Monday, July 19, 2010
New Jersey Nets: All-Time NBA Starting Fives
Sadly, with the notable and fleeting exception of the Jason Kidd era just after the turn of the last century, the Nets’ history is chock-full of mediocrity and irrelevance, with the franchise’s most noteworthy “accomplishment” being the atrocious 12-win 2009-10 season. And while the emergence of Brook Lopez as an elite big man, combined with the ambition and seemingly endless wealth of new owner, Russian billionaire Mikhail Prokhorov, provide optimism for the future, the franchise’s present remains grim after a fruitless free agency period, and its history is anything but “storied”.
PG– Jason Kidd (14.6 ppg, 7.2 rpg, 9.1 apg, 1.9 spg in 506 games)
Interestingly, the PG position for the New Jersey Nets over the past three decades has featured a disproportionate number of talented and productive lead guards – in addition to Kidd, Micheal Ray Richardson (16.1 ppg, 6.8 apg, 2.7 spg), Mookie Blaylock (13- 5.9- 2.2), Kenny Anderson (15.3- 7.8), Stephon Marbury (23- 8.1) and Sam Cassell (19.5- 7.6 in just 201 games) have all run the point in Jersey – but none combined statistics with team success the way that Jason Kidd did.
SG– Drazen Petrovic (19.5 ppg, 51.1% FG, 43.7% 3-pt, 2.8 rpg, 2.9 apg in 195 games)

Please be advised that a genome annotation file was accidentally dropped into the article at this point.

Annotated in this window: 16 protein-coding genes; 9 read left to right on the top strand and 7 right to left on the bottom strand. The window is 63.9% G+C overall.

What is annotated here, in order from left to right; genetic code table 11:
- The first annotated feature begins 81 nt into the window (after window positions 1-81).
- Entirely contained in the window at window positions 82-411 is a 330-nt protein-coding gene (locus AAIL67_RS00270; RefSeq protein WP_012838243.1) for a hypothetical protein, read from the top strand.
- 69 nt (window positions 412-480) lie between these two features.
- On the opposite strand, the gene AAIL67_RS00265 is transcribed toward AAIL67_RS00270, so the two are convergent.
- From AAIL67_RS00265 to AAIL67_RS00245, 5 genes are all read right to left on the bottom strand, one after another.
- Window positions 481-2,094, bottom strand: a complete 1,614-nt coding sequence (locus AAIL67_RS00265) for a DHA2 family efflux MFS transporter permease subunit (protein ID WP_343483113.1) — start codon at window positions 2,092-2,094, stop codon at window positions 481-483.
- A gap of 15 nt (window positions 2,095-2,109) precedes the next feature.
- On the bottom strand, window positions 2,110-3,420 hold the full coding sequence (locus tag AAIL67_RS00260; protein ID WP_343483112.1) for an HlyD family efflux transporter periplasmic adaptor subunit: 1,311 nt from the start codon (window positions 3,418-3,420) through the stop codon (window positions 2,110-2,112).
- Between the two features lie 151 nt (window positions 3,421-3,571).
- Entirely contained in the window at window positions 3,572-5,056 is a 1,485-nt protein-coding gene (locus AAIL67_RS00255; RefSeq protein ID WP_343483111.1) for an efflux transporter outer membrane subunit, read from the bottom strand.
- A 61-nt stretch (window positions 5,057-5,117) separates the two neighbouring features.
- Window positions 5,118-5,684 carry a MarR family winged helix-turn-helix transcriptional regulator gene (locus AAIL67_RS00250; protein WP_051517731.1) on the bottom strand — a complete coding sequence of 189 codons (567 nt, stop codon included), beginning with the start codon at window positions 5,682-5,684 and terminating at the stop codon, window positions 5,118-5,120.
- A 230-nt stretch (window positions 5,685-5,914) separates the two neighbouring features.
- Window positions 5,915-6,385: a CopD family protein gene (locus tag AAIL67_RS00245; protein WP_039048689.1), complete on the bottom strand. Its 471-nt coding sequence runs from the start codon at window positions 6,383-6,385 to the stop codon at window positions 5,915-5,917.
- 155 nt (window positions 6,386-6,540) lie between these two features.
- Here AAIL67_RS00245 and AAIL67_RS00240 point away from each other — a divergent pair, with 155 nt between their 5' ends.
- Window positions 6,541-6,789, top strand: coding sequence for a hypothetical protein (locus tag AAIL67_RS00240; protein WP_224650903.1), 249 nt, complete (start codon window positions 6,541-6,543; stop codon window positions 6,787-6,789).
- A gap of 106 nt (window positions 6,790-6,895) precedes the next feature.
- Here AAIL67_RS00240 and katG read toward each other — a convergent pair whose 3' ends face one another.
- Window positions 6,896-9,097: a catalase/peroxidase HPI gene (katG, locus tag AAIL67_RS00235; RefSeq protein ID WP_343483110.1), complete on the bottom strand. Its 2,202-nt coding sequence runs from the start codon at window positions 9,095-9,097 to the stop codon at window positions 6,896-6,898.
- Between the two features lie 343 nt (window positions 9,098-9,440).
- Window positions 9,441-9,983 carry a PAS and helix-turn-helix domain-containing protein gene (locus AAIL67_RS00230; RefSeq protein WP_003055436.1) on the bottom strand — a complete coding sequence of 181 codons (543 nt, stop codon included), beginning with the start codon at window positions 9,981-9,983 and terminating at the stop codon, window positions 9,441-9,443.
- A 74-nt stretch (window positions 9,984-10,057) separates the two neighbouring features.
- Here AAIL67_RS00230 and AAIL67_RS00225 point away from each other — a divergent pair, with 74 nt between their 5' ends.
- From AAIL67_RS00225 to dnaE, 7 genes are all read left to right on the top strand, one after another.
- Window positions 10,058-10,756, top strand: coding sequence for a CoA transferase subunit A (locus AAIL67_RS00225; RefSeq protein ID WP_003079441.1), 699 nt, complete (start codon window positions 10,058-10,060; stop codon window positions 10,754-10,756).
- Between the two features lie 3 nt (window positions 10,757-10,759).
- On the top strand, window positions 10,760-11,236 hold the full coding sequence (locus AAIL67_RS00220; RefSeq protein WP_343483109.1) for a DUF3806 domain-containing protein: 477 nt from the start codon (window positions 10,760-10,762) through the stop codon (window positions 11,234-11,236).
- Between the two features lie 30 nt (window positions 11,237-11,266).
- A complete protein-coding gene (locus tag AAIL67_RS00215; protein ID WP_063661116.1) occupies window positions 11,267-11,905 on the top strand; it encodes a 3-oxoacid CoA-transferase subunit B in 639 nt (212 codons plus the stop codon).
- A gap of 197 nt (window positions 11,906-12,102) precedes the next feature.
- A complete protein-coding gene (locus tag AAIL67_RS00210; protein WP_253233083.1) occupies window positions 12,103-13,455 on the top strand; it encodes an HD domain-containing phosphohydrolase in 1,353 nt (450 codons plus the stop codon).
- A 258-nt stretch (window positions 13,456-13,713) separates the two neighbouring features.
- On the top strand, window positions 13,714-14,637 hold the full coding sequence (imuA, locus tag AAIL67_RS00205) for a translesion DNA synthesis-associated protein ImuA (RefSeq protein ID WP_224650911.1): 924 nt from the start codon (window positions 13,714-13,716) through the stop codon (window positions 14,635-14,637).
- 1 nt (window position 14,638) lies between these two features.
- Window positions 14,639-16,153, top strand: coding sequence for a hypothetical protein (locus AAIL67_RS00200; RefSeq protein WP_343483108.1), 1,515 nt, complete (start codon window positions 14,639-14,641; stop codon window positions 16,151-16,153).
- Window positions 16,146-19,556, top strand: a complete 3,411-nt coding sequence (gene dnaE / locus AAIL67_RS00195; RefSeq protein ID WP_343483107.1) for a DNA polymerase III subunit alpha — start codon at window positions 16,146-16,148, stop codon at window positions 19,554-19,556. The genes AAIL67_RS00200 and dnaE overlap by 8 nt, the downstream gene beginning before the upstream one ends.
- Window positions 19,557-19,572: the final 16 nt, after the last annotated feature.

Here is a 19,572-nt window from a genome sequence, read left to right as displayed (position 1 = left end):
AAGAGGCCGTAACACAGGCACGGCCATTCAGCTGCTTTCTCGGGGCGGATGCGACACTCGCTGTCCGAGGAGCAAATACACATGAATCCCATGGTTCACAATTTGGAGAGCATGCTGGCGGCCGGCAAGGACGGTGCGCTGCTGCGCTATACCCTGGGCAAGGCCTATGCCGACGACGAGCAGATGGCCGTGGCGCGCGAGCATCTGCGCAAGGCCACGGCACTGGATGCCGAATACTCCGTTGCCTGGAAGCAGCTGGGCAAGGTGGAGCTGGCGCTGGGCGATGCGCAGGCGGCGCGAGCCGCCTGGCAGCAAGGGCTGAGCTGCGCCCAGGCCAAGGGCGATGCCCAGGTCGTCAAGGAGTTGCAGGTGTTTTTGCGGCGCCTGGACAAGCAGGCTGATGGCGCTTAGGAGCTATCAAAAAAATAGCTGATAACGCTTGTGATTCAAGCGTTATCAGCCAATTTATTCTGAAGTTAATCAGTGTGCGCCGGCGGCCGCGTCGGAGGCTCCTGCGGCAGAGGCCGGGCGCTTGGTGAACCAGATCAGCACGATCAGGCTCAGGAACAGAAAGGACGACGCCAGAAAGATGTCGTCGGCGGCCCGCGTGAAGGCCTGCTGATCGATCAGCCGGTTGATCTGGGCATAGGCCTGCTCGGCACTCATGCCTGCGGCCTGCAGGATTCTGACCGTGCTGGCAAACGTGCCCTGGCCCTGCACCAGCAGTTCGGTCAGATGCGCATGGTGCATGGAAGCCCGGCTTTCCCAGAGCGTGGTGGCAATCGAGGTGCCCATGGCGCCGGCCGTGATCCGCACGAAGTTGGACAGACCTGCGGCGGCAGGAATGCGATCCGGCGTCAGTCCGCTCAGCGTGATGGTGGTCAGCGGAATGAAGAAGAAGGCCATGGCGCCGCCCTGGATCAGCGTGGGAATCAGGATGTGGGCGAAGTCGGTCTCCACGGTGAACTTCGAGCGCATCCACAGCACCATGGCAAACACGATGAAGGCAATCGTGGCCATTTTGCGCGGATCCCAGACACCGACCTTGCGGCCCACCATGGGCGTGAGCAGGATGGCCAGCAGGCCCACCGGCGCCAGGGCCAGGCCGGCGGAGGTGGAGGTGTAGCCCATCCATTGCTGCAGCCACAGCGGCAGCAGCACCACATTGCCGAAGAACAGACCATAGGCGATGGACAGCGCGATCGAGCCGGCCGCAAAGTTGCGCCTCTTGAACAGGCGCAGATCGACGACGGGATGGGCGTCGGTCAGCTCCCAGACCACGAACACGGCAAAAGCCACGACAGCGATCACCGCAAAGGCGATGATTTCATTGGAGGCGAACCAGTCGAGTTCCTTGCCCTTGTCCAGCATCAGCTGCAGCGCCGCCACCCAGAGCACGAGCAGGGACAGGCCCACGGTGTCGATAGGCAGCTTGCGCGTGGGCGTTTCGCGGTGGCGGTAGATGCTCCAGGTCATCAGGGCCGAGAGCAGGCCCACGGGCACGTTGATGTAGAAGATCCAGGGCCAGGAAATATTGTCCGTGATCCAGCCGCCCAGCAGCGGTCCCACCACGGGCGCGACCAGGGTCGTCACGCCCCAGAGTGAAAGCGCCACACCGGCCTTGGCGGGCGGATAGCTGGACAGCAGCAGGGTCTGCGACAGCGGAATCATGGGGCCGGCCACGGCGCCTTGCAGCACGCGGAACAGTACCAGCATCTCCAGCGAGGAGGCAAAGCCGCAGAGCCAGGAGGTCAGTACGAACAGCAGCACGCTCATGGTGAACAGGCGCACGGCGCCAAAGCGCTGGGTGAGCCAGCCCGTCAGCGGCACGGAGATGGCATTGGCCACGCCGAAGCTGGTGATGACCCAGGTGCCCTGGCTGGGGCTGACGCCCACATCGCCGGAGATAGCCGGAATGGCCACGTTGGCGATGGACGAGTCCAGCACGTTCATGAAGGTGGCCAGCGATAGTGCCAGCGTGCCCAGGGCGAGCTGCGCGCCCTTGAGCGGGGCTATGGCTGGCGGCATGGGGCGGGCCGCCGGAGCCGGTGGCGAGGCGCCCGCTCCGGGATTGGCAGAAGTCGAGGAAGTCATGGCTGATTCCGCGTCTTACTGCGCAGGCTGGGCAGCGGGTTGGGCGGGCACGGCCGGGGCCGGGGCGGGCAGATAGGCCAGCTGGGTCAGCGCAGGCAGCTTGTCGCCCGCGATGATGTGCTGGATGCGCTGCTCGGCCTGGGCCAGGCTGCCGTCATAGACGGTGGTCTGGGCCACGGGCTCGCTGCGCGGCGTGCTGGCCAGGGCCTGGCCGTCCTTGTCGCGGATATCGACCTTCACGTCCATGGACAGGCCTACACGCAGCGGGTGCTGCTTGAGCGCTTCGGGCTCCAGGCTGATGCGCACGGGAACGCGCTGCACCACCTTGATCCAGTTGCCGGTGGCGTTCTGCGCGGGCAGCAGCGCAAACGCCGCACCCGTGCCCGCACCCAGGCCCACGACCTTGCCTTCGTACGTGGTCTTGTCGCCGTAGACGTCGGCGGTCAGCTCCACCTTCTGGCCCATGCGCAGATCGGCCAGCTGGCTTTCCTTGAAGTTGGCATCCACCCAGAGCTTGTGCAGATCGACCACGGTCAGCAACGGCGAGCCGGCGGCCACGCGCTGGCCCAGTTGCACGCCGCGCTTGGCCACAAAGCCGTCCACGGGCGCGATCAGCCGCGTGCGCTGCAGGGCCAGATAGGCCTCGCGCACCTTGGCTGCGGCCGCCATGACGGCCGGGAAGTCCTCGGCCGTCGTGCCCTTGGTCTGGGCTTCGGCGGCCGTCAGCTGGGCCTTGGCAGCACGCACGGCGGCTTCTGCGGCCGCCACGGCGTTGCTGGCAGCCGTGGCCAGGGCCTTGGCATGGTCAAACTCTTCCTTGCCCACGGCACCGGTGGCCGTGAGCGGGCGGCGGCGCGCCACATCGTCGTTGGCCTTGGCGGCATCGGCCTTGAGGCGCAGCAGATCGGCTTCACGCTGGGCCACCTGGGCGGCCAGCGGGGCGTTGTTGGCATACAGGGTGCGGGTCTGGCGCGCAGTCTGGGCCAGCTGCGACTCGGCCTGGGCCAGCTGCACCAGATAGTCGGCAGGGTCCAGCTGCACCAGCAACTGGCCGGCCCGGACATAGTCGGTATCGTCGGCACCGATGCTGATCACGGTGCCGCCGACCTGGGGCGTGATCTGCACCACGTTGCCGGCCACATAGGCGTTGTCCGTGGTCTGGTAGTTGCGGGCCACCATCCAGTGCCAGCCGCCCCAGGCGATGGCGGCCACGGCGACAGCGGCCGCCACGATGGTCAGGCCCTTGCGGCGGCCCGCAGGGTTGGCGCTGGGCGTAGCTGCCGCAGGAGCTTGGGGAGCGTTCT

Outside of Petrovic, Vince Carter is the only noteworthy SG in Nets’ history (Kerry Kittles? Otis Birdsong?). And while, after flirting with greatness in Toronto, Carter put up outstanding numbers (23.6 ppg, 5.8 rpg, 4.7 apg, in 374 games) in his 4+ years with the Nets – easily surpassing those of Petrovic – his time in New Jersey will be remembered for the team’s post-Finals return to mediocrity and Carter’s inability to combine with Jason Kidd to consistently keep the team competitive.
SF– Derrick Coleman (19.9 ppg, 10.6 rpg, 3.1 apg, 1.6 bpg in 348 games)
Statistically, Coleman had some solid competition, but from an all-around perspective, he easily surpassed Keith Van Horn (18.2- 7.6) and Richard Jefferson (17.4- 5.4), and while he couldn’t edge out Bernard King’s great two-year, late-1970s run with the Nets (20.2- 7.8 in 193 games), his relative longevity with the franchise earned him the nod. Richard Jefferson was also deserving of strong consideration, putting up solid stats in back-to-back Finals runs – making him the solid #2 choice here – but he was never the face of the franchise and it’s pretty clear that a good chunk of Jefferson’s success is directly attributable to Jason Kidd.
PF– Buck Williams (16.4 ppg, 55% FG, 11.9 rpg, 1.1 bpg in 635 games)
C– Brook Lopez (15.9 ppg, 51.2% FG, 81% FT, 8.4 rpg, 1.8 bpg in 164 games)
The only other names of note – and I use that term loosely – in the middle for the Nets were Sam Bowie (12.8 ppg, 8.2 rpg, 1.6 bpg in 280 games from 1989-93) and Shawn Bradley (12.3- 8- 3.8 bpg), both of whom grabbed 8+ boards, protected the rim (check out Bradley’s blocks per game!) and each contributed more than a dozen points per game. It’s worth noting that, when healthy, “the guy picked ahead of Jordan” was actually a decent player. It helps also that in addition to Bowie, Lopez’s competition for this spot was Mike Gminski, Chris Dudley and an aging Darryl Dawkins.